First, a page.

There's a scientific reason behind this physical trait, according to veterinary experts.

By Roxanna Coldiron
April 28, 2021
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Cats are beautiful animals that constantly amaze us: Their hunting instincts remain intact even when they live indoors and their pouncing, running, and acrobatic sense of balance are exciting to watch. And when looking into a cat's eyes, it's a sight to behold. But look closely and you may wonder, why do they have vertical pupils? According to experts, the shape of their pupils serves an evolutionary purpose for our feline companions.

close up of cats face
Credit: Denise Grabowski / EyeEm / Getty Images

Letting in Light

"Vertical, or slit, pupils have the ability to dilate or constrict to a wide range of sizes, therefore determining how much light can enter the eye," says Dr. Gabrielle Fadl, DVM, veterinarian at Bond Vet. "The primary purpose of this in domestic cats is to allow vision in bright day light as well as dim night light."

Good vision is essential for cats in the wild and our domesticated cats still have the same abilities. That's why cats can spot a mouse scurrying in the dark or that tiny bird fluttering past the window. "As a result, the light enters the eye much faster, which is used by cats as an advantage to be able to see faster movement," explains Dr. Jesus Aramendi, senior veterinarian at Chewy. "Cats also have a special membrane located in the back of the eye behind the retina called a 'tapetum lucidum.' The tapetum allows light to reflect through the rods (cells that account for night vision) twice, further improving cats' night vision." Bonus: That tapetum membrane is the reason why cats' eye seem to glow in the dark, since light reflects off of it in the dark.

What It Means

All of the features that we think are so cute in our cats also serve to make them into magnificent hunters—even if the only prey available is a toy mouse or a feather wand. "Cats are usually very active at night, which is an inherited trait from their ancestors that were nocturnal hunters," explains Dr. Aramendi. "Equipped with exceptional night vision and other sensorial features such as very sensitive whiskers and an amazing sense of hearing, cats are able to function at night more efficiently than humans and other animals."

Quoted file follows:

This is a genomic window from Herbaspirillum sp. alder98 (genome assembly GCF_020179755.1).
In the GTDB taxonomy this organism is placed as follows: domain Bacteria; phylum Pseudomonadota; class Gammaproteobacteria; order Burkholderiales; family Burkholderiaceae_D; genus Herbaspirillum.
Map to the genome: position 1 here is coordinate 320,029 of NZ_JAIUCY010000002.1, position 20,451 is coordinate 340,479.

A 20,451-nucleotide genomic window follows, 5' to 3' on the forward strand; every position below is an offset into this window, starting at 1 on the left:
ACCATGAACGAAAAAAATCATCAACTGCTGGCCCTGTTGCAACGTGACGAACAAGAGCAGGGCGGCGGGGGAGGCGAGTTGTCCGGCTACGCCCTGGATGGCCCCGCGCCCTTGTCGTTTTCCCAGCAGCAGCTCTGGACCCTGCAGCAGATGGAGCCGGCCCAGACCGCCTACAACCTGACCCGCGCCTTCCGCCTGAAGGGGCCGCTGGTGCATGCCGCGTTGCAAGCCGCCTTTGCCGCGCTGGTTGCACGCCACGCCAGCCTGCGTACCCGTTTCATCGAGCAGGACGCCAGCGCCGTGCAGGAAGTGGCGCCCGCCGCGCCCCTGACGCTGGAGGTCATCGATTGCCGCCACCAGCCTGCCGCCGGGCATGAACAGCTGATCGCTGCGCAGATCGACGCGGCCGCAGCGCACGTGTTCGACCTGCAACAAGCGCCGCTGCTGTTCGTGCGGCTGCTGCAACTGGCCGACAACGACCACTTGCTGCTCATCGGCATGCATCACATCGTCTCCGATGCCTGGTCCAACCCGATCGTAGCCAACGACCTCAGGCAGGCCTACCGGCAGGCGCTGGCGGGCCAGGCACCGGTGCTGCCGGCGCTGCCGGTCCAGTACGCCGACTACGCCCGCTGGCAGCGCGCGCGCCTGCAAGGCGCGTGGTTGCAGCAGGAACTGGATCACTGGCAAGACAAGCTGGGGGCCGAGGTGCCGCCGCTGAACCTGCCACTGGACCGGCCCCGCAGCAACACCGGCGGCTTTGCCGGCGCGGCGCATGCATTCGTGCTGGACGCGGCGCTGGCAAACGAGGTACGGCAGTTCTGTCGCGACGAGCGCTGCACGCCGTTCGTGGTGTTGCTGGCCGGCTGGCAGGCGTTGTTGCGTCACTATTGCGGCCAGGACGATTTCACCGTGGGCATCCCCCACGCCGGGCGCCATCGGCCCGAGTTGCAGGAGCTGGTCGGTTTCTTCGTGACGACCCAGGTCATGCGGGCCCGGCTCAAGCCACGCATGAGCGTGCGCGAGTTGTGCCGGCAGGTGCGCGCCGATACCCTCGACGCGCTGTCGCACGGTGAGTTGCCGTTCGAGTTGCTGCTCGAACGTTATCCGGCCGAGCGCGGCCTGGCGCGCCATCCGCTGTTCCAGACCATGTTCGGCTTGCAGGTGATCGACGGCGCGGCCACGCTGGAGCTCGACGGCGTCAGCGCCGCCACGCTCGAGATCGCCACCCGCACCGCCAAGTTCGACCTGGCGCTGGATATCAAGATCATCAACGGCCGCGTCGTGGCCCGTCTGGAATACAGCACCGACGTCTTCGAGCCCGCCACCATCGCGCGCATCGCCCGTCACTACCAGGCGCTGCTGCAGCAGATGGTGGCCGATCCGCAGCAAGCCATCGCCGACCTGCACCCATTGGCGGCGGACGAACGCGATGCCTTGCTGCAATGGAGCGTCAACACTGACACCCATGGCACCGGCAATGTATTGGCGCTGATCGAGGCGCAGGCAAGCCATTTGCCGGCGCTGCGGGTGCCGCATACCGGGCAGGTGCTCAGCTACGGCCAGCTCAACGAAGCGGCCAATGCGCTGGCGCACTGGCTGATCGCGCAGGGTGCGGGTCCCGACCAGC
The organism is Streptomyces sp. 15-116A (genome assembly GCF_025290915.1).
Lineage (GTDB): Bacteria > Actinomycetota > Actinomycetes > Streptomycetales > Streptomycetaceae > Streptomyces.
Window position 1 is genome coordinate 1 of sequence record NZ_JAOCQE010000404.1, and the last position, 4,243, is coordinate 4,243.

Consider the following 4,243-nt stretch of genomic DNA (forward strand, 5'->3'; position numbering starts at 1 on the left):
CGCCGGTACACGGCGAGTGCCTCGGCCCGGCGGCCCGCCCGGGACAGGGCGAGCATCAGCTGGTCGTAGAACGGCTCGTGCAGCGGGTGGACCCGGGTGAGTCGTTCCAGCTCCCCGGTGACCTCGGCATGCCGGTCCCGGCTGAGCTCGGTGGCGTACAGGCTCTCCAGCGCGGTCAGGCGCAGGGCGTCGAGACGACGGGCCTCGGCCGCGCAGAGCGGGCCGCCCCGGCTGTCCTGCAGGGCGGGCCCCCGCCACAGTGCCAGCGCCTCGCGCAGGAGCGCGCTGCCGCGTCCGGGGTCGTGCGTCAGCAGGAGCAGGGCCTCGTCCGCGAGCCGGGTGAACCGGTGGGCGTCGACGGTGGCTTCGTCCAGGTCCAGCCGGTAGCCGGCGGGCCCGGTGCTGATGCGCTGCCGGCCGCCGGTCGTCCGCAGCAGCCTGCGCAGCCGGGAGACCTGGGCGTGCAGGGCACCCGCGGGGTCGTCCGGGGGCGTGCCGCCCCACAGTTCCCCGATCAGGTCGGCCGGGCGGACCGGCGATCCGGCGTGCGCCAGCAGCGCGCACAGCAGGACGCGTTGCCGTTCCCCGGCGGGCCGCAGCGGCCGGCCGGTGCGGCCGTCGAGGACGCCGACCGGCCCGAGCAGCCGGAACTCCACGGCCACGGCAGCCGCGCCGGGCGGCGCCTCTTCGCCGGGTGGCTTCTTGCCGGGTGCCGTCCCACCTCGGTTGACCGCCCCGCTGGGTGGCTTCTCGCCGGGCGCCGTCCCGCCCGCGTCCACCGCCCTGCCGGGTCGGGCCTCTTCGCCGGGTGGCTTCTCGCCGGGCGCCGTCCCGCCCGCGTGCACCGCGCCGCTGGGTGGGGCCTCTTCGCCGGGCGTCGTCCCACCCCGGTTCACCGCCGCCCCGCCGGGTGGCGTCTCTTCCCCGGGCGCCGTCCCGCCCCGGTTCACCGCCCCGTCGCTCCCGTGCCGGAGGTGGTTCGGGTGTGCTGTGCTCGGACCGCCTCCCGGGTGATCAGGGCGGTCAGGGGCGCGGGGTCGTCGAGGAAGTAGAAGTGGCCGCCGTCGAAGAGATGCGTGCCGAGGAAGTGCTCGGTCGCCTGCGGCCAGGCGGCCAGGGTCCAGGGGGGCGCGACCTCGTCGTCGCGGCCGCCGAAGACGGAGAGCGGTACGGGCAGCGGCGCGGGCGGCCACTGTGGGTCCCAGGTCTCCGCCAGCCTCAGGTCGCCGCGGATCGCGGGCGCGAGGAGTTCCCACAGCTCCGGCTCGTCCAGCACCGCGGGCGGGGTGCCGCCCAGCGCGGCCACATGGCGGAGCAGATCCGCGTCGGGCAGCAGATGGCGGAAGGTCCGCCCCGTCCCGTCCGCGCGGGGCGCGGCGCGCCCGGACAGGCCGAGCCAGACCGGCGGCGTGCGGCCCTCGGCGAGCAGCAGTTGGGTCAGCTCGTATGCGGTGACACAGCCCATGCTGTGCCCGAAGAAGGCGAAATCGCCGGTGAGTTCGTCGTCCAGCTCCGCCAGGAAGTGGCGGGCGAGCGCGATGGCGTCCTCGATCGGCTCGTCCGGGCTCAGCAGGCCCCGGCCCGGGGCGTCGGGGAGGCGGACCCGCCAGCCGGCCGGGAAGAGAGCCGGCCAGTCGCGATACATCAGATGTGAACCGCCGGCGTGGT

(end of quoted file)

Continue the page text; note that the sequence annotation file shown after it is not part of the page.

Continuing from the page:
Cats are also considered to be ambush hunters. This is because they will crouch low and stalk their prey before jumping and pouncing on it. According to research by Banks et. al. in the August 2015 journal Science Advances, ambush predators like cats tend to have the vertical-slit pupils, which allows them to gauge the distance of their prey. Humans, in contrast, have round pupils because we are tall, upright and spend most of our time awake during daylight hours. We also have other ways of hunting and getting food.

So, while cat's beautiful eyes are mesmerizing, their eyes contribute to their superior hunting skills that are essential in the wild (or toward an unlucky mouse that creeps into the house).

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